All you need now is a will to be free: the rest we can do together.

Four reasons why being fat is not your fault

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Addiction to food is a life-depleting problem for many people. If you become unhappily overweight, you probably have an internal battle going on. On one hand you feel guilty for not taking proper care of yourself and feel entirely responsible for getting fat; and on the other hand you feel somehow helpless and irresponsible: you want someone else to take charge and you will overeat anyway, so there.

The key to coming back into balance with food is to take personal responsibility, but then there is always that nagging feeling that it’s not your fault and you cannot do anything about it.

Don’t ignore that feeling. Although what you do about your weight is entirely up to you, your little voice is correct: it is not your fault, to a large degree.

In this blog I am generalising. The reasons why someone puts on weight are complex, individual and so much greater than the availability of fattening foods. The circumstances of your life that led you to obesity are the basic material for the therapy I provide.

However, there is a much

BIGGER picture…

And it involves you! And me, and all of us.

Here are four reasons why being fat is not your fault.

  1. Obesity is an epidemic

Obesity is on the rise over the whole world. As more calorie-dense and animal-based food becomes cheaper and more available, the global incidence of piling on the pounds increases. As these poor but fattening foods spread out into new markets like syrup pouring over a treacle sponge, so obesity follows.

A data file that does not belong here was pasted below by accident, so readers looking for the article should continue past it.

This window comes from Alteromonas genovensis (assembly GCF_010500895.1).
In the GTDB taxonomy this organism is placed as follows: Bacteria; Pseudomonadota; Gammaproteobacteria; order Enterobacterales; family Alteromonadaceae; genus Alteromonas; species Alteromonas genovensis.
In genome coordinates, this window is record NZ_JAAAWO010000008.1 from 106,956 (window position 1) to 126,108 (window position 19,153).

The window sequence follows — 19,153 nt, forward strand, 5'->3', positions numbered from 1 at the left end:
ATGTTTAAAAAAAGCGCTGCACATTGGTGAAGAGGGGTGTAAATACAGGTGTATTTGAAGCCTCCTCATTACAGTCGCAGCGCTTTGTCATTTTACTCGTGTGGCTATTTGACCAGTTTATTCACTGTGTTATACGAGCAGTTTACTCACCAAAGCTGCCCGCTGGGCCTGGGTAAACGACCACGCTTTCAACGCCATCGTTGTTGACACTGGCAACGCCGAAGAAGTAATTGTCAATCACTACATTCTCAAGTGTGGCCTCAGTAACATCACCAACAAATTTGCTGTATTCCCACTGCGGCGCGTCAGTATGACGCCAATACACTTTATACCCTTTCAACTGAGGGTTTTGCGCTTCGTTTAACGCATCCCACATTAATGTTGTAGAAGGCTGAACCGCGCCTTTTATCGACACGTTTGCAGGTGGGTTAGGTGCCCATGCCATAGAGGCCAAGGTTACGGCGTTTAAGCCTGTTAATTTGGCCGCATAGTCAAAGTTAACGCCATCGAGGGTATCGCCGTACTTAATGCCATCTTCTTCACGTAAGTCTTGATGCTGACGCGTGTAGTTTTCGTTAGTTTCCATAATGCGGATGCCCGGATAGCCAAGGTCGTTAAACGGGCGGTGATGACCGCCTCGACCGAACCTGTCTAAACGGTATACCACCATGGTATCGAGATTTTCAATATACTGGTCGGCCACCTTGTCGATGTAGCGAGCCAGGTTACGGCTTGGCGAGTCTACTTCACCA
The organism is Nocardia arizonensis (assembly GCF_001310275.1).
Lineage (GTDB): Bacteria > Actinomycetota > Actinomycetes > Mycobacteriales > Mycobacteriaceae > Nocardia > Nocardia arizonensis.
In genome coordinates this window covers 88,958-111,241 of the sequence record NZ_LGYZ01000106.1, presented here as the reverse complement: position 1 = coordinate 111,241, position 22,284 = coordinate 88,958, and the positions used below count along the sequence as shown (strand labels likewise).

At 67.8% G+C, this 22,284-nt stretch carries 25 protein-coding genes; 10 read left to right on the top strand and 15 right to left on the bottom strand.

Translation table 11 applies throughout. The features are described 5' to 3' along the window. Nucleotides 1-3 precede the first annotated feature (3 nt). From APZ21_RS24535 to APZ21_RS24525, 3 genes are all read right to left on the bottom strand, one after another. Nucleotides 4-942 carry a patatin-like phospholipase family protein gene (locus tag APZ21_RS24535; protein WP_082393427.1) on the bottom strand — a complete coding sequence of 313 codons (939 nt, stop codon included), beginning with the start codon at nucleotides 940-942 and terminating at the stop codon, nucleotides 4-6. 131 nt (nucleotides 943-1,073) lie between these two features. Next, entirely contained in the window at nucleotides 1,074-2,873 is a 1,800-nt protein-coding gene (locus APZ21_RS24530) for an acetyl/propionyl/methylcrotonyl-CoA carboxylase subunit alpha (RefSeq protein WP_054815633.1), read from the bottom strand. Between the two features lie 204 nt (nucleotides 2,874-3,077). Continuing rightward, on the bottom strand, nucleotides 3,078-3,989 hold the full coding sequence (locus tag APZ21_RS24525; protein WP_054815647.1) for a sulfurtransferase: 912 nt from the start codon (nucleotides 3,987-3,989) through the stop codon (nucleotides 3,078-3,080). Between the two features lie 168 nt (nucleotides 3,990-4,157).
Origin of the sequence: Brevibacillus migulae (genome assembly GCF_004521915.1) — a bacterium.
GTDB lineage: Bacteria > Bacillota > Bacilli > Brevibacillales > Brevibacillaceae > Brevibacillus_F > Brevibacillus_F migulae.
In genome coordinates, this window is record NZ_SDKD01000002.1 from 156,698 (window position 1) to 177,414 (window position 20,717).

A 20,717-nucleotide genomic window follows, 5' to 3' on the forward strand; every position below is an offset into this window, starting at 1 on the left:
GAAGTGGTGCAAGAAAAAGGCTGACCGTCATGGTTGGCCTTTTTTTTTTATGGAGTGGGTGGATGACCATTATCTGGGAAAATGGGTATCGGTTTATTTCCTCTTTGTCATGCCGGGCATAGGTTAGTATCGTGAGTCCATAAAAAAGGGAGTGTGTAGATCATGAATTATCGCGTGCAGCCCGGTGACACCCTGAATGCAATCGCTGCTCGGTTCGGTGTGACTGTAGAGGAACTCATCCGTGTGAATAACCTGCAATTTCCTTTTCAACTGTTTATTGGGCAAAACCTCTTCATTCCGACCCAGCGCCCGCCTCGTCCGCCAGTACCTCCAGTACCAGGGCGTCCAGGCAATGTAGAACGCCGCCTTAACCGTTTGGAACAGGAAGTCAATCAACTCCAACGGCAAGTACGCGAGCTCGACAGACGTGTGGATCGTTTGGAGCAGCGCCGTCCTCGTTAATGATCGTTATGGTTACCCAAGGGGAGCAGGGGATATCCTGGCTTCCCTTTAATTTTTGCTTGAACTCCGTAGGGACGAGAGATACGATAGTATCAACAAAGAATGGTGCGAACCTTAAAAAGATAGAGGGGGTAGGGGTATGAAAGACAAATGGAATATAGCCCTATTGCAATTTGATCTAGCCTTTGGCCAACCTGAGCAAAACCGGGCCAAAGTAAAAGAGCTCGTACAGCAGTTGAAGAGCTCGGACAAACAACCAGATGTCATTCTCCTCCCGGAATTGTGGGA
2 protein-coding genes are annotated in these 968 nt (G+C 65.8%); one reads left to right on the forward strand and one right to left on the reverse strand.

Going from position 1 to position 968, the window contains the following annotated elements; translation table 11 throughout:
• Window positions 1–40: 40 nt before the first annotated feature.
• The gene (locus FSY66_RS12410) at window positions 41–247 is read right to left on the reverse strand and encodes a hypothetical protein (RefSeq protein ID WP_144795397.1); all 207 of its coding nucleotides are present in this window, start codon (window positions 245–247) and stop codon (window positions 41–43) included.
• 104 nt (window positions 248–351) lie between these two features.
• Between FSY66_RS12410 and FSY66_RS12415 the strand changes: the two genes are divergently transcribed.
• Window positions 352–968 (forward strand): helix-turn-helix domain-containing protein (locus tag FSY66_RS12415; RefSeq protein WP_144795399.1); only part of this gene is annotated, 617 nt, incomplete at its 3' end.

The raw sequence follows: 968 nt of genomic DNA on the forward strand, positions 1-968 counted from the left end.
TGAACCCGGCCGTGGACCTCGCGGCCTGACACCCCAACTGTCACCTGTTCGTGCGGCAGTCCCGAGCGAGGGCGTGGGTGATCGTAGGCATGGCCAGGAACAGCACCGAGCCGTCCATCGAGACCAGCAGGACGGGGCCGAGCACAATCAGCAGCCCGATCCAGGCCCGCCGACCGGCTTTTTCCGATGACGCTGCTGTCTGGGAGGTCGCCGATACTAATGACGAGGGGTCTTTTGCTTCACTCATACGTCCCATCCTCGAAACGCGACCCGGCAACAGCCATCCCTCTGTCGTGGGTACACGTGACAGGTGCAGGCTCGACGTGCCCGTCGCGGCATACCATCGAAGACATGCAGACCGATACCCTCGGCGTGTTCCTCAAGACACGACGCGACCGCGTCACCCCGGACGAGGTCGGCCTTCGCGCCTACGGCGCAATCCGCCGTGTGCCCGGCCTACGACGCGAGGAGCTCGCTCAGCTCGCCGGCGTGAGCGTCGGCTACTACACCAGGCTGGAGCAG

Obesity is like bubble wrap – each susceptible person becomes inflated, and then so does his or her neighbour, and so on, and the bubble wrap is cocooning the whole Earth.

“Weight gain by one individual may have the ‘collateral effect’ of promoting obesity in others,” says Viktor Bovbjerg. He noticed a direct connection between the levels of obesity in people living close to each other. Your risk of becoming obese is increased by 45% if you have a direct connection to an obese person. If your best friend becomes obese, you stand a 171% greater risk of becoming obese yourself. So obesity is like a communicable disease, and epidemic. Bubble wrap. A wave.

Here in Britain and in the US, about two-thirds of people are overweight. We are amongst the fattest people in the world. But even in countries which are blighted by wide-scale poverty, the number of obese people is rising, even though malnutrition is still a major problem; and the diets of once healthy nations are being invaded by cheap, fattening food. Why?

  1. Food subsidies and economic practice

The US Department of Agriculture and other governments subsidise large-scale farmers to grow meat and corn, and they lower the prices of energy-dense food, which is now accessible worldwide. We have changed our eating patterns to suit. People are eating more oils, dairy, meat and calorie-laden sweeteners such as high-fructose corn syrup. Soft drinks, greater portion sizes, eating out, and eating ready meals at home – all this tends to make us fat.